The Madras High Court on Monday acquitted the prime accused B. Chinnasamy from the 2016 Udumalpet Shankar murder case because of prosecution’s “failure to prove the charge of criminal conspiracy” by listing out a chain of events that could lead to the inevitable conclusion of guilt, besides establishing each and every circumstance in the chain.

Justices M. Sathyanarayanan and M. Nirmal Kumar pointed out that the prime accused was not present at the scene of occurrence when a gang hacked engineering student V. Shankar, belonging to a Scheduled Caste, to death on March 13, 2016 and also attempted to murder his wife Kowsalya belonging to a Most Backward Community.

The prosecution had to first prove the charge of criminal conspiracy against Mr. Chinnasamy before he could be punished for murdering his son-in-law and attempting to murder his daughter because of the inter-caste marriage. Though it was the prosecution’s case that he had hired contract killers, the charge of conspiracy stood disproved, court said.

It pointed out that the police had succeeded in proving only one of the circumstances in the chain and it was related to the fact that the assailants and the prime accused were in contact over phone between February 6, 2016 and March 6, 2016. This circumstance had been proved through phone call records and by examining the telecommunication officials.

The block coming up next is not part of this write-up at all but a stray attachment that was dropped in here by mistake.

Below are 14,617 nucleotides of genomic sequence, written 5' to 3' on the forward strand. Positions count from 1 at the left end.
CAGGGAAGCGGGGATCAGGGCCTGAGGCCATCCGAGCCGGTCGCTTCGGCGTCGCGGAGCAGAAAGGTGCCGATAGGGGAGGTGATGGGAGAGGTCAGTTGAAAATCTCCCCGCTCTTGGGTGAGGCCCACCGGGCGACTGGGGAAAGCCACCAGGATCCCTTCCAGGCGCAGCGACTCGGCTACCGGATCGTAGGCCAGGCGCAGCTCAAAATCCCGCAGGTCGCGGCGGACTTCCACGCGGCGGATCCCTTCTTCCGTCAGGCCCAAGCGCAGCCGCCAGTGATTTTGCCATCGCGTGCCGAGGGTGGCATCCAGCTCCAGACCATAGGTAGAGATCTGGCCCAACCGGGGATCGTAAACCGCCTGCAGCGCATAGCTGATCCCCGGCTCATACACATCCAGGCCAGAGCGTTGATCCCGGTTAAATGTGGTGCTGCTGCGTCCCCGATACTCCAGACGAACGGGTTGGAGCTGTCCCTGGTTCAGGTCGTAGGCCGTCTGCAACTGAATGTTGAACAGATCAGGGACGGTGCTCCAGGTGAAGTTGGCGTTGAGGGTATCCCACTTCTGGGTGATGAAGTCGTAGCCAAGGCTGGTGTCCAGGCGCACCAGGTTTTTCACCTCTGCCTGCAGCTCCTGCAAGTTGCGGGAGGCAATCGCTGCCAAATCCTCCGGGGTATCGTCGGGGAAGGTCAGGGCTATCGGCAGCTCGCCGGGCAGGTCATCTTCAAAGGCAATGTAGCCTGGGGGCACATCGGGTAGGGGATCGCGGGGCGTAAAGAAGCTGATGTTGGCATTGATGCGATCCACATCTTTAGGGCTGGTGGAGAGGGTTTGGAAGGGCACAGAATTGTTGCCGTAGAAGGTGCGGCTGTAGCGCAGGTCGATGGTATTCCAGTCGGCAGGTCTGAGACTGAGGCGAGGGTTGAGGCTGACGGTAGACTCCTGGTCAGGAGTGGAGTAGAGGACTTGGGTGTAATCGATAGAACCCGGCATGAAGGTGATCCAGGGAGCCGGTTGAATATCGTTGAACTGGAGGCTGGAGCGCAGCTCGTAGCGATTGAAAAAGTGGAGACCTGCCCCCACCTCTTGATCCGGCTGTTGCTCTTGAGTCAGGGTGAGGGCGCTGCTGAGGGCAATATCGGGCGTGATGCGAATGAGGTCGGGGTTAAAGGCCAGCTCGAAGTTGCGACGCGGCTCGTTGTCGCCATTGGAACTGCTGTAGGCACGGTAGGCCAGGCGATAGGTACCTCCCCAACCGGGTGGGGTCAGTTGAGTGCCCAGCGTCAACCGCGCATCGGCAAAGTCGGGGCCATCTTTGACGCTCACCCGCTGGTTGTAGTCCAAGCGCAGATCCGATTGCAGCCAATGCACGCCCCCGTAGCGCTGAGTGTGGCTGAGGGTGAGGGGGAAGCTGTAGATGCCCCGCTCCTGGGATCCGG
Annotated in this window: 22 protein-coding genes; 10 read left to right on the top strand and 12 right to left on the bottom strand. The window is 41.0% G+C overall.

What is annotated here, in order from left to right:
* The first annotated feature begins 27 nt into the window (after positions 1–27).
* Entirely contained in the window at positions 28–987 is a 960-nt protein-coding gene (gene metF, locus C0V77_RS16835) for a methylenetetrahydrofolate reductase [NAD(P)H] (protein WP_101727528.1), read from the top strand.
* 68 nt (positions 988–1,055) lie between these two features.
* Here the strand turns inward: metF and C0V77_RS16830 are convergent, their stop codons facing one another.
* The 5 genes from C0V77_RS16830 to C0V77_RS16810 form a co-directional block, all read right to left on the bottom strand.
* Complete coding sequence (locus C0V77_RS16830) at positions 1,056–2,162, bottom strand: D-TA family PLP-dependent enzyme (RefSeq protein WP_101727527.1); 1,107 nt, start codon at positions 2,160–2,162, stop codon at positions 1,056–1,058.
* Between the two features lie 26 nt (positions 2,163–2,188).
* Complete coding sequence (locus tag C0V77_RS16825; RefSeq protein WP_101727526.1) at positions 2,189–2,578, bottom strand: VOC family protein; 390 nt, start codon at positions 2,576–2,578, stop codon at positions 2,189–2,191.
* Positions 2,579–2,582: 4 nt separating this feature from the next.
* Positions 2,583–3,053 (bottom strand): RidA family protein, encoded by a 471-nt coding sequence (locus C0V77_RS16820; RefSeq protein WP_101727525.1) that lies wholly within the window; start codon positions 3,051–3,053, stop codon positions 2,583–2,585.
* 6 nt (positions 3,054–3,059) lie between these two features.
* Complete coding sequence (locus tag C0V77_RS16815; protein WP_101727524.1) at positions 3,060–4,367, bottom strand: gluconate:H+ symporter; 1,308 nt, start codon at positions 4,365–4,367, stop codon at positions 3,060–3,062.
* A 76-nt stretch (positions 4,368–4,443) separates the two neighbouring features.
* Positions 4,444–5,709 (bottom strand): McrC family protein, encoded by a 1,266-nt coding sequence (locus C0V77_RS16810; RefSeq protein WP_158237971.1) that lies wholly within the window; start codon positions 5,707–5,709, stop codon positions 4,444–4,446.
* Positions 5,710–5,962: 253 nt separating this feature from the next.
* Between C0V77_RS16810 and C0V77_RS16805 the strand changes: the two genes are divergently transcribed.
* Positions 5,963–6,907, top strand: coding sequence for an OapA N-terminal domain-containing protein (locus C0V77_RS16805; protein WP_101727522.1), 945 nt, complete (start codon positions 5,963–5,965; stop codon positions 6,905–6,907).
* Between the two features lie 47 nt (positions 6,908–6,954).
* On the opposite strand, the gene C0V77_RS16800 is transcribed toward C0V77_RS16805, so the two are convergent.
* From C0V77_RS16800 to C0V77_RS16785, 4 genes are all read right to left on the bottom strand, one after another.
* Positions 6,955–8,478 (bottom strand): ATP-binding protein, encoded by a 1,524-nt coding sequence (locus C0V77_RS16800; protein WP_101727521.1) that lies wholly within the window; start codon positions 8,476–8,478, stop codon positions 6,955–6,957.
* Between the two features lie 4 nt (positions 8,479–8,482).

However, none of the other circumstances in the chain were proved, the Bench said and pointed out that testimonies of the owners of a lodge, where the prime accused had reportedly made arrangements for the stay of the assailants, did not in any way advance the case of the prosecution, since they were not able to produce sufficient oral and documentary evidence.

“Therefore, the prosecution was unable to prove that it was A1 who made arrangements for A5 to A8 to stay in the lodge owned by PW (prosecution witness) 14 and PW15,” the judges said. They also stated that the evidence of two other witnesses, who claimed to have seen the prime accused conspire along with the assailants, was “highly doubtful.”

Though it was also the prosecution’s claim that the prime accused had withdrawn ₹80,000 from a joint bank account held by him and his wife from March 12 and 14, 2016 and of it, ₹50,000 was recovered from two of the assailants, the Bench said, the police had failed to prove that it was none but Mr. Chinnasamy who withdrew the money and paid the assailants.

The judges said that the police had failed to obtain CCTV footage from the ATMs and hence it would be difficult to accept the theory of the police, especially when it was their own case that the prime accused was an agriculturist and also the owner of a tourist cab. As far as the five assailants were concerned, the judges concluded that they were guilty because of their fatal overt acts.

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